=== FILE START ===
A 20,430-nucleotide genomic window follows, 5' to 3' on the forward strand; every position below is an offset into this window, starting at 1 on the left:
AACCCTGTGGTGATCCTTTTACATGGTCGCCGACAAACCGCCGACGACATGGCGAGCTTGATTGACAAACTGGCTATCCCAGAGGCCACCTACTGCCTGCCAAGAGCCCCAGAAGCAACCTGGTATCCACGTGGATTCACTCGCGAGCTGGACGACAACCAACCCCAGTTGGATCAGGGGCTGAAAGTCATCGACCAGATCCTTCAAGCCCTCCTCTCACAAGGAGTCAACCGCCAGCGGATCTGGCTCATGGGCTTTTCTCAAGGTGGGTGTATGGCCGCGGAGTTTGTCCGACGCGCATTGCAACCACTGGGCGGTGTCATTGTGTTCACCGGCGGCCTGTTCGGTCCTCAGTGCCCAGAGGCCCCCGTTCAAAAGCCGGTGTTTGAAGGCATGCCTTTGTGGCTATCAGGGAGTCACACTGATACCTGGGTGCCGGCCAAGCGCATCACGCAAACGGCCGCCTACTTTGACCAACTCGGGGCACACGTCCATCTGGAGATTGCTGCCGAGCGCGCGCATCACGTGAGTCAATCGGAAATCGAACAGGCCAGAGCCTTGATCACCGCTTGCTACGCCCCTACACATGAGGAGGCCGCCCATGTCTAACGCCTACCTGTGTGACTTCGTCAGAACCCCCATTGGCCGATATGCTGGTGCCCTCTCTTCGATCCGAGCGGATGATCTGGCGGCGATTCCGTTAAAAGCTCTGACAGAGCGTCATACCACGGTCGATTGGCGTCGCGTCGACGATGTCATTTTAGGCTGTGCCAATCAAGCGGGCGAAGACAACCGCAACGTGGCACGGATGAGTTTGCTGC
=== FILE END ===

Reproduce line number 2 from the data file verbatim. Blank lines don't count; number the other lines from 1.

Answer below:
AACCCTGTGGTGATCCTTTTACATGGTCGCCGACAAACCGCCGACGACATGGCGAGCTTGATTGACAAACTGGCTATCCCAGAGGCCACCTACTGCCTGCCAAGAGCCCCAGAAGCAACCTGGTATCCACGTGGATTCACTCGCGAGCTGGACGACAACCAACCCCAGTTGGATCAGGGGCTGAAAGTCATCGACCAGATCCTTCAAGCCCTCCTCTCACAAGGAGTCAACCGCCAGCGGATCTGGCTCATGGGCTTTTCTCAAGGTGGGTGTATGGCCGCGGAGTTTGTCCGACGCGCATTGCAACCACTGGGCGGTGTCATTGTGTTCACCGGCGGCCTGTTCGGTCCTCAGTGCCCAGAGGCCCCCGTTCAAAAGCCGGTGTTTGAAGGCATGCCTTTGTGGCTATCAGGGAGTCACACTGATACCTGGGTGCCGGCCAAGCGCATCACGCAAACGGCCGCCTACTTTGACCAACTCGGGGCACACGTCCATCTGGAGATTGCTGCCGAGCGCGCGCATCACGTGAGTCAATCGGAAATCGAACAGGCCAGAGCCTTGATCACCGCTTGCTACGCCCCTACACATGAGGAGGCCGCCCATGTCTAACGCCTACCTGTGTGACTTCGTCAGAACCCCCATTGGCCGATATGCTGGTGCCCTCTCTTCGATCCGAGCGGATGATCTGGCGGCGATTCCGTTAAAAGCTCTGACAGAGCGTCATACCACGGTCGATTGGCGTCGCGTCGACGATGTCATTTTAGGCTGTGCCAATCAAGCGGGCGAAGACAACCGCAACGTGGCACGGATGAGTTTGCTGC